Salamander found in China oldest of its kind

Salamander found in China oldest of its kind
Holotype of Beiyanerpeton jianpingensis, gen. et sp. nov. a nearly complete skeleton in ventral view. Image (c) PNAS, doi:10.1073/pnas.1009828109

( -- Six salamander specimens were found in an ancient dry lakebed in China recently and now the team of Ke-Qin Gao from Peking University and Neil H. Shubinb of the University of Chicago has identified them as the oldest Salamandroidea specimens ever found. As they write in their paper published in the Proceedings of the National Academy of Sciences, the specimens are believed to be approximately 157 million years old.

The specimens (newly dubbed Beiyanerpeton jianpingensis) were found in Liaoning Province in a place called the Tiaojishan Formation. The team reports that they likely looked very much like look today with long bodies and tails and short legs. Adults were about four inches long. These particular specimens also sported gills and flattened tails however, suggesting they were swimmers, which would account for their being found where a lake once existed. They also note that generally salamanders have a very unique look to them which makes them easy to identify.

After studying the finds, the research duo suggested that the salamanders likely diverged from others of its kind earlier than had been commonly believed. The early date also puts the salamanders in the , and beats the previous record of the oldest known salamander by 40 million years. A salamander specimen found in Spain dated back to 114 million years ago. This makes B. jianpingensis the oldest know of Salamandroidea, which are the ancestors of the 557 different species of salamanders that are still around today.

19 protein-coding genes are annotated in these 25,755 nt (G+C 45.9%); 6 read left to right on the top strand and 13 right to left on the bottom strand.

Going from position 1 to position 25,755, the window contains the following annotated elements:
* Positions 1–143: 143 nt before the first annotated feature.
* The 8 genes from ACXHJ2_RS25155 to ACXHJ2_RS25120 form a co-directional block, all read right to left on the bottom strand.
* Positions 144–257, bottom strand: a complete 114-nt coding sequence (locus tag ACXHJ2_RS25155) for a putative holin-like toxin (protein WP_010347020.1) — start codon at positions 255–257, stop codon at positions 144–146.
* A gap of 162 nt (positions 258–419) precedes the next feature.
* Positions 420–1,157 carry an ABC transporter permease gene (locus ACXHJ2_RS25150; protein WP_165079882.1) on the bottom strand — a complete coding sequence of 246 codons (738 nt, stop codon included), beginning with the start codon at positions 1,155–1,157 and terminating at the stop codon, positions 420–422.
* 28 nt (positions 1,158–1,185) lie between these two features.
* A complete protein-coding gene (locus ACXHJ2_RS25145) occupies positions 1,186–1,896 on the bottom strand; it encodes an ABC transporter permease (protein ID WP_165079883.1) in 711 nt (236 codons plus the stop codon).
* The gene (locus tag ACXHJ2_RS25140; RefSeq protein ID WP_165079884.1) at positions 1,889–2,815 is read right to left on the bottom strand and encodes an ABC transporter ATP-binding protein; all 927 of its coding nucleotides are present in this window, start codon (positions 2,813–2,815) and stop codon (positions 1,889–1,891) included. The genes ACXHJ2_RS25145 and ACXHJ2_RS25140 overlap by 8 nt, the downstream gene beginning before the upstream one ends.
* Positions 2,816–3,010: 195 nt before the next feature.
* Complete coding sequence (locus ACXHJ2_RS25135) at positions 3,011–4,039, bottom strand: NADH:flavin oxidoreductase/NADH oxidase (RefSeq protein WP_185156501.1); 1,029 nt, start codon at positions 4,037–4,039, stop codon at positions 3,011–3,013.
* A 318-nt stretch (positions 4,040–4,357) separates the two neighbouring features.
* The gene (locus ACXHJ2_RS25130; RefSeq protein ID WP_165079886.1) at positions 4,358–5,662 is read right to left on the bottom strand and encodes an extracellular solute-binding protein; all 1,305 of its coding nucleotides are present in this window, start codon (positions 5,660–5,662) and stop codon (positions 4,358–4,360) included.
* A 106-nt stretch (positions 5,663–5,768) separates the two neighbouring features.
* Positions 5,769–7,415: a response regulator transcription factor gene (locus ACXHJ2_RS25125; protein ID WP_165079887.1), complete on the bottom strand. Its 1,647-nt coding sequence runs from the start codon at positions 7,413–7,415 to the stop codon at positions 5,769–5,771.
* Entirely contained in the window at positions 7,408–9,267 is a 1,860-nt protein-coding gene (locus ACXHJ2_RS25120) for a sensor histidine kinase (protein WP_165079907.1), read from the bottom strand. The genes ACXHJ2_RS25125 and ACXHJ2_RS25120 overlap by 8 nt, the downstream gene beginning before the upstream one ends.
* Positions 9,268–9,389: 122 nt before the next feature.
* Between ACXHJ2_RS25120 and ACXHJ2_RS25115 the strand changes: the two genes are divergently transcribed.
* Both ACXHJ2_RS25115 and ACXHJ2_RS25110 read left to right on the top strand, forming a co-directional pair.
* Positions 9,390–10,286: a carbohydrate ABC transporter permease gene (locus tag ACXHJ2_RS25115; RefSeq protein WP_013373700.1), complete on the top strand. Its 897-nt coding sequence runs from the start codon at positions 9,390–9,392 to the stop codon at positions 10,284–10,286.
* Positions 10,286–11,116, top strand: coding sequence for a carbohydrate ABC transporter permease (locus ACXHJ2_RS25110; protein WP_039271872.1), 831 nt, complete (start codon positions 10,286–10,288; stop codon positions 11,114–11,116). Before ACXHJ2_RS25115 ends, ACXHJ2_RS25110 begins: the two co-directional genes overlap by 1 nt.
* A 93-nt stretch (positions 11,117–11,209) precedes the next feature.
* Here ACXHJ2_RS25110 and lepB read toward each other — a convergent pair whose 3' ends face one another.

The two describe the specimens as exceptionally well preserved with fully articulated skeletons and with gills that they describe as bony. This, they say was due to their being embedded in which covered the dry lake bed. They also note that several other smaller salamander specimens were found in the same area, but they don’t know yet if they are juveniles, or a different species altogether. They also point out that these new differ markedly from the previous record holder found in Spain, which means that can’t be included in the same family; they are described as much more primitive.

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More information: Late Jurassic salamandroid from western Liaoning, China, PNAS, Published online before print March 12, 2012, doi:10.1073/pnas.1009828109

A Jurassic salamander, Beiyanerpeton jianpingensis (gen. et sp. nov.), from a recently found site in western Liaoning Province, China is the earliest known record of Salamandroidea. As a Late Jurassic record of the group, it extends the range of the clade by ~40 Ma. The Late Jurassic taxon is neotenic and represented by exceptionally preserved specimens, including fully articulated cranial and postcranial skeletons and bony gill structures close to the cheek region. The fossil beds, consisting of dark-brown volcanic ash shales of the Upper Jurassic Tiaojishan (Lanqi) Formation (Oxfordian), underlie trachyandesite rocks that have yielded a SHRIMP zircon U-Pb date of 157 ± 3 Ma. The fossiliferous beds are substantially older than the Jehol Group, including the Yixian Formation (40Ar/39Ar dates of 122–129 Ma), but slightly younger than the Middle Jurassic Daohugou horizon (40Ar/39Ar date of 164 ± 4 Ma). The early fossil taxon shares with extant salamandroids derived character states, including: separated nasals lacking a midline contact, angular fused to the prearticular in the lower jaw, and double-headed ribs on the presacral vertebrae. In contrast to extant salamandroids, however, the salamander shows a discrete and tooth-bearing palatine, and unequivocally nonpedicellate and monocuspid marginal teeth in large and presumably mature individuals. The finding provides insights into the evolution of key characters of salamanders, and also provides direct evidence supporting the hypothesis that the split between Cryptobranchoidea and Salamandroidea had taken placed before the Late Jurassic Oxfordian time. In this aspect, both paleontological and molecular data now come to agree.

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